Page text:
Roslyn Layton is a visiting scholar at the American Enterprise Institute, where she focuses on evidence-based policy for information, communications, and digital technology industries. Using empirical methods, she assesses regulations and policies for digitally connected domains such as mobile wireless, telecom, cable, internet, online advertising, e-government, media, software, financial technology, and telehealth, among others. Layton is also a visiting researcher at Aalborg University Center for Communication, Media, and Information Technologies and vice president at Strand Consult, both in Denmark.
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In Roslyn Layton’s Statement before the Senate Judiciary Committee On the General Data Protection Regulation and California Consumer Privacy Act: Optins, Consumer Control, and the Impact on Competition and Innovation, she declared “The 10 Problems with the GDPR Here are the 10 key problems with the GDPR, and, if not properly amended, these will also plague the CCPA. 1. The GDPR strengthens the largest players. 2. The GDPR weakens small- and medium-sized firms. 3. The GDPR is cost prohibitive for many firms. 4. The GDPR silences free speech and expression. 5. The GDPR threatens innovation and research. 6. The GDPR increases cybersecurity risk. 7. The GDPR and the CCPA create risks for identity theft and online fraud. 8. The GDPR has not created greater trust online. 9. The GDPR and the CCPA use the pretense of customer control to increase the power of government. 10. The GDPR and the CCPA fail to meaningfully incorporate the role of privacy enhancing innovation and consumer education in data protection.”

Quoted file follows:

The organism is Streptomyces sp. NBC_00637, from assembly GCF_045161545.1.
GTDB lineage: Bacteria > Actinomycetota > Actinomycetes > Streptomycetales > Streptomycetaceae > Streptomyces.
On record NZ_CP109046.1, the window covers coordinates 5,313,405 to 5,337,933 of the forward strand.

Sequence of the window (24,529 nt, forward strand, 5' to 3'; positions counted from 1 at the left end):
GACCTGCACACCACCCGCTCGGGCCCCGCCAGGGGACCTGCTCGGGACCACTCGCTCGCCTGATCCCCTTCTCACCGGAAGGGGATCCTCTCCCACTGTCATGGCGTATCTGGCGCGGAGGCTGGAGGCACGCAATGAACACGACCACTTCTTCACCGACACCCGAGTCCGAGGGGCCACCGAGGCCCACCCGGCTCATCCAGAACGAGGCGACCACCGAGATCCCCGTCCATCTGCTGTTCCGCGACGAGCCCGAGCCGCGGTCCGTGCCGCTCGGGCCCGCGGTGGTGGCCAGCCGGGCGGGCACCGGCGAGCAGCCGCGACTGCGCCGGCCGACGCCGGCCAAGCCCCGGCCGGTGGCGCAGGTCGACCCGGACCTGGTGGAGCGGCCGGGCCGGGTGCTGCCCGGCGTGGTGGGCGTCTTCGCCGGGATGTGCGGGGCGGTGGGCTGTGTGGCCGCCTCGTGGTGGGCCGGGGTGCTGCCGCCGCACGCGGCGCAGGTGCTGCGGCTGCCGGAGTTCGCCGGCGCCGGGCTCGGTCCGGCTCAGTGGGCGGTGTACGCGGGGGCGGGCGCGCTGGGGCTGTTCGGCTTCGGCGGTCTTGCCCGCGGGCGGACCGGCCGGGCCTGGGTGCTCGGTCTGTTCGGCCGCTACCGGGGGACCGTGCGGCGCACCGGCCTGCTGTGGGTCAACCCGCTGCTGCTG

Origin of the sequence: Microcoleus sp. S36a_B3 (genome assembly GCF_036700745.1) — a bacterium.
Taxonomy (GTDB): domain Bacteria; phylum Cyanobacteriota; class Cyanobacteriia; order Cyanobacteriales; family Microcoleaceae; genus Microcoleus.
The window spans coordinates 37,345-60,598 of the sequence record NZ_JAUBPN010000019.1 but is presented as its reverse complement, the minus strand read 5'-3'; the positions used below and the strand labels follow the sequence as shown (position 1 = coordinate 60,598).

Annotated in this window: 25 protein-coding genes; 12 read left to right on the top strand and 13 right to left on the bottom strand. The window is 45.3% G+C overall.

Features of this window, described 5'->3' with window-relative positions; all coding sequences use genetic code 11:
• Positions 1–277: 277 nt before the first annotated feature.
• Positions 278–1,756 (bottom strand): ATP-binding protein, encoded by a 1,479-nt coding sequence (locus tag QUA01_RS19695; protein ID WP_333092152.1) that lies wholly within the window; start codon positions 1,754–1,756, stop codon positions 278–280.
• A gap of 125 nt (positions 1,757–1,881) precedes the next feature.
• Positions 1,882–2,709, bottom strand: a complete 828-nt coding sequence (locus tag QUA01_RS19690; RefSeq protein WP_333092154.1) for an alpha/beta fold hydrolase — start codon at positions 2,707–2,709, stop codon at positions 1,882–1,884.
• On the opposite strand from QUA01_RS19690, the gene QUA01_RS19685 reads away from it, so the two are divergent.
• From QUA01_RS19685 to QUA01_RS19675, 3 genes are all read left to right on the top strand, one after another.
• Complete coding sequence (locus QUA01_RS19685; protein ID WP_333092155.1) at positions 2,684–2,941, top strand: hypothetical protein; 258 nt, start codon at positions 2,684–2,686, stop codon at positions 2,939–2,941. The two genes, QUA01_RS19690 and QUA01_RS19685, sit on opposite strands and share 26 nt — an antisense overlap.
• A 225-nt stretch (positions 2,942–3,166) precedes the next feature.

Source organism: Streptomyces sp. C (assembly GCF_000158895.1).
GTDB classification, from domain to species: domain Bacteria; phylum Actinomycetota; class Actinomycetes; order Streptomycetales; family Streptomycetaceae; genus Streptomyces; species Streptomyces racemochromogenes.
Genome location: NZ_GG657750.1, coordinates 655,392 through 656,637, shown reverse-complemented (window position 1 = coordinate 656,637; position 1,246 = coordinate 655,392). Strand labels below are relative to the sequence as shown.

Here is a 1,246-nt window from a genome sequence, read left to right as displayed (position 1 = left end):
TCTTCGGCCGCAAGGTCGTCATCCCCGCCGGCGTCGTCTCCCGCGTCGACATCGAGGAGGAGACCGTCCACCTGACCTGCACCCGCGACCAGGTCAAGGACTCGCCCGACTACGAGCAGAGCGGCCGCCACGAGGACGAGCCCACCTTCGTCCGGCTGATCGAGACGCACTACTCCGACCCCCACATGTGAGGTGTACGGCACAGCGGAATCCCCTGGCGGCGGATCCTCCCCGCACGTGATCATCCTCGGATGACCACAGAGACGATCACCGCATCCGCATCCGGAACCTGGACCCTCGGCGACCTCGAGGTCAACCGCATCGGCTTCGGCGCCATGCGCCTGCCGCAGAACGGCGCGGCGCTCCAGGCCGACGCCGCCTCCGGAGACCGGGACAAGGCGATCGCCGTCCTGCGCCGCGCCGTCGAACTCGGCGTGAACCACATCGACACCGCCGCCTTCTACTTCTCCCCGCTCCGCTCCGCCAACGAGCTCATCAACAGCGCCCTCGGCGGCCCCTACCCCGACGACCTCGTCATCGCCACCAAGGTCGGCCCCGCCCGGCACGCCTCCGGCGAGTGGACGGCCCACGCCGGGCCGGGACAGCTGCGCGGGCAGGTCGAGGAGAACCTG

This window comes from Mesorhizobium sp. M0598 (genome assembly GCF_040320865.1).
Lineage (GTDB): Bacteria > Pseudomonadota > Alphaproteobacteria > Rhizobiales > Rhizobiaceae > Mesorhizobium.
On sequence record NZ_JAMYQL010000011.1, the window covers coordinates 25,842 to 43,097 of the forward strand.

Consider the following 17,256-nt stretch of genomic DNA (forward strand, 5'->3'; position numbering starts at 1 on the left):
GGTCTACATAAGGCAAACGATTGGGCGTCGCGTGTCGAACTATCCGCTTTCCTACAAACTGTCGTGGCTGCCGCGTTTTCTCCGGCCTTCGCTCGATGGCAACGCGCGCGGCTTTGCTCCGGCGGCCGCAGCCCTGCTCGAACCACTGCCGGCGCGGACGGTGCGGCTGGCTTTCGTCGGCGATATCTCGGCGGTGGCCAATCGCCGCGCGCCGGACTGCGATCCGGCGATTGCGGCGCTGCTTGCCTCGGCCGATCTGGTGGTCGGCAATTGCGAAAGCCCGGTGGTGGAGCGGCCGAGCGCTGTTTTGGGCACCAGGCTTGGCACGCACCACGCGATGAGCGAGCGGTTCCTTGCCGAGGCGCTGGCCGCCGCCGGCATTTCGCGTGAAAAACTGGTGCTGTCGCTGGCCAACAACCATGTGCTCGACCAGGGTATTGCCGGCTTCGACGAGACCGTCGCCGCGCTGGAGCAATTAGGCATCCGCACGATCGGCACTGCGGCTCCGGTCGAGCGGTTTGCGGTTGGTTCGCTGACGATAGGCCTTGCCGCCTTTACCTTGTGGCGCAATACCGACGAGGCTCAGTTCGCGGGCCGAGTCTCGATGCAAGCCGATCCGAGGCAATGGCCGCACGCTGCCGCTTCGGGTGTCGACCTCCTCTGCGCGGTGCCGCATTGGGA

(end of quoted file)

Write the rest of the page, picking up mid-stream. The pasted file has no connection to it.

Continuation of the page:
“Many Americans are persuaded by lofty descriptions of the GDPR—contrasting the legislation with what they see as a morally inferior laissez faire approach at home—both because they confuse data privacy and protection and because they are not familiar with America’s own substantive protections. Journalists and commentators glibly refer to the US as the “Wild West,” as if there are no laws or regulation on data privacy and protection. In fact, there are literally hundreds of laws relating to privacy and data protection in the US—including common law torts, criminal laws, evidentiary privileges, federal statues, and state laws. The EU’s laws are relatively new, officially dating from this century, and they still lack the runway of judicial scrutiny and case law that characterizes US law.”
“Rarely reflecting on past mistakes and rushing to outdo their predecessors with pseudo-consumer friendly platitudes, past European Commission presidents have proposed grand schemes that amounted to little. While it remains to be seen whether von der Leyen will do better, many voters are fed up with policies that promised jobs and growth but failed to deliver. The United Kingdom is the first country to make a serious go at leaving the EU; it may not be the last.”
“California's internet privacy regulations threaten to Balkanize American online commerce into a mishmash of 50 separate state regimes. AEI Visiting Scholar Roslyn Layton explains.”
“Given its experience with two devastating world wars, Europeans can be understandably pessimistic about the future and take a negative view of how personal information can be abused. The US, on the other hand, having the longest-lived constitutional democracy and the good fortune of two relatively peaceful neighbors, has a relatively optimistic view of the future.”
Roslyn Layton testifies to the Subcommittee on Consumer Protection and Commerce of the Committee on Energy and Commerce will hold a hearing on Tuesday, February 26, 2019.
“On this episode of “She Thinks,” we talk big tech and privacy. With a bipartisan group of Attorneys General across the nation announcing an antitrust investigation into Google, we consider what it means for companies like Facebook and Amazon to bear federal regulations. Will it stifle competition? Or are these companies so large that they’ve already pushed out competitors? It’s a complex issue, but fortunately we have Roslyn Layton to break it down for us.”